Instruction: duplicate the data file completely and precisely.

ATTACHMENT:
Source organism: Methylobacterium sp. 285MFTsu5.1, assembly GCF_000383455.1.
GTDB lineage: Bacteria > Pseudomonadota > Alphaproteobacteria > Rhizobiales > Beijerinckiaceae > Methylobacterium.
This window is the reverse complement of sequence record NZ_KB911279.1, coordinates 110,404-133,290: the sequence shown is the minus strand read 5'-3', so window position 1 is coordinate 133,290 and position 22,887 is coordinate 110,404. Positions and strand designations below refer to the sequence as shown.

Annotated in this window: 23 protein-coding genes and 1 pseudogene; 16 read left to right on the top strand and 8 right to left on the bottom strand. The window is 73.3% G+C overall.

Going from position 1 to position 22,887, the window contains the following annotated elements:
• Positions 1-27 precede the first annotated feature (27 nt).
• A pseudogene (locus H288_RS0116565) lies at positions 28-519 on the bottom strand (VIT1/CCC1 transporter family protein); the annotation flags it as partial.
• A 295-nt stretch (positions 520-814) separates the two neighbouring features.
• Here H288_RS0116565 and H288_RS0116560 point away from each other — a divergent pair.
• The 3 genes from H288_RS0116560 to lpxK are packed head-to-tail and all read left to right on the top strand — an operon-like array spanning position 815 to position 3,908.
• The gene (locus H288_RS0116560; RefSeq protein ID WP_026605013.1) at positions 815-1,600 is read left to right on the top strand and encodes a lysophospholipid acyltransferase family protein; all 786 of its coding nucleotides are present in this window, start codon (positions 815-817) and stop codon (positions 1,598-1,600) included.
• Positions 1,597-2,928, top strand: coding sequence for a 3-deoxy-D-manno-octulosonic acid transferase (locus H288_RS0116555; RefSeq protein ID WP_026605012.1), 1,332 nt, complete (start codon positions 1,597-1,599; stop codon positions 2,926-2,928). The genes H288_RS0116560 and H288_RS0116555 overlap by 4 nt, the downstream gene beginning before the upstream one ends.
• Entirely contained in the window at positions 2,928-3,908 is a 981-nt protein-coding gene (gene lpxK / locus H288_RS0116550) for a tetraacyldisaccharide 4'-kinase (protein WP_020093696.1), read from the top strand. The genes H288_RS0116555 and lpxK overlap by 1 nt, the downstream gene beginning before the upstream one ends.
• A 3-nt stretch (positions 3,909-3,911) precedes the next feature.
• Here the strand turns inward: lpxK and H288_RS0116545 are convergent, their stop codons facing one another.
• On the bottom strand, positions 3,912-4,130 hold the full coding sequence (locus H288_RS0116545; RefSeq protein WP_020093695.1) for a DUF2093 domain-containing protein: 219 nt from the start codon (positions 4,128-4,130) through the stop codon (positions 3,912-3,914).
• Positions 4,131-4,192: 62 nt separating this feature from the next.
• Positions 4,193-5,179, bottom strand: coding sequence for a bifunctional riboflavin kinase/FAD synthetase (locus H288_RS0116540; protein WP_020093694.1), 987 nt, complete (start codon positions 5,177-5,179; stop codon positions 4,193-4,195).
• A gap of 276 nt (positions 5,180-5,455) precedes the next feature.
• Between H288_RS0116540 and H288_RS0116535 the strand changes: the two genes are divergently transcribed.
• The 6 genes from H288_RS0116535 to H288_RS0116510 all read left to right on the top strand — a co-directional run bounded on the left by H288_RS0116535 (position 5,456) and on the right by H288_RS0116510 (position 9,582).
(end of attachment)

Source organism: Methylobacterium sp. 285MFTsu5.1, assembly GCF_000383455.1.
GTDB lineage: Bacteria > Pseudomonadota > Alphaproteobacteria > Rhizobiales > Beijerinckiaceae > Methylobacterium.
This window is the reverse complement of sequence record NZ_KB911279.1, coordinates 110,404-133,290: the sequence shown is the minus strand read 5'-3', so window position 1 is coordinate 133,290 and position 22,887 is coordinate 110,404. Positions and strand designations below refer to the sequence as shown.

Annotated in this window: 23 protein-coding genes and 1 pseudogene; 16 read left to right on the top strand and 8 right to left on the bottom strand. The window is 73.3% G+C overall.

Going from position 1 to position 22,887, the window contains the following annotated elements:
• Positions 1-27 precede the first annotated feature (27 nt).
• A pseudogene (locus H288_RS0116565) lies at positions 28-519 on the bottom strand (VIT1/CCC1 transporter family protein); the annotation flags it as partial.
• A 295-nt stretch (positions 520-814) separates the two neighbouring features.
• Here H288_RS0116565 and H288_RS0116560 point away from each other — a divergent pair.
• The 3 genes from H288_RS0116560 to lpxK are packed head-to-tail and all read left to right on the top strand — an operon-like array spanning position 815 to position 3,908.
• The gene (locus H288_RS0116560; RefSeq protein ID WP_026605013.1) at positions 815-1,600 is read left to right on the top strand and encodes a lysophospholipid acyltransferase family protein; all 786 of its coding nucleotides are present in this window, start codon (positions 815-817) and stop codon (positions 1,598-1,600) included.
• Positions 1,597-2,928, top strand: coding sequence for a 3-deoxy-D-manno-octulosonic acid transferase (locus H288_RS0116555; RefSeq protein ID WP_026605012.1), 1,332 nt, complete (start codon positions 1,597-1,599; stop codon positions 2,926-2,928). The genes H288_RS0116560 and H288_RS0116555 overlap by 4 nt, the downstream gene beginning before the upstream one ends.
• Entirely contained in the window at positions 2,928-3,908 is a 981-nt protein-coding gene (gene lpxK / locus H288_RS0116550) for a tetraacyldisaccharide 4'-kinase (protein WP_020093696.1), read from the top strand. The genes H288_RS0116555 and lpxK overlap by 1 nt, the downstream gene beginning before the upstream one ends.
• A 3-nt stretch (positions 3,909-3,911) precedes the next feature.
• Here the strand turns inward: lpxK and H288_RS0116545 are convergent, their stop codons facing one another.
• On the bottom strand, positions 3,912-4,130 hold the full coding sequence (locus H288_RS0116545; RefSeq protein WP_020093695.1) for a DUF2093 domain-containing protein: 219 nt from the start codon (positions 4,128-4,130) through the stop codon (positions 3,912-3,914).
• Positions 4,131-4,192: 62 nt separating this feature from the next.
• Positions 4,193-5,179, bottom strand: coding sequence for a bifunctional riboflavin kinase/FAD synthetase (locus H288_RS0116540; protein WP_020093694.1), 987 nt, complete (start codon positions 5,177-5,179; stop codon positions 4,193-4,195).
• A gap of 276 nt (positions 5,180-5,455) precedes the next feature.
• Between H288_RS0116540 and H288_RS0116535 the strand changes: the two genes are divergently transcribed.
• The 6 genes from H288_RS0116535 to H288_RS0116510 all read left to right on the top strand — a co-directional run bounded on the left by H288_RS0116535 (position 5,456) and on the right by H288_RS0116510 (position 9,582).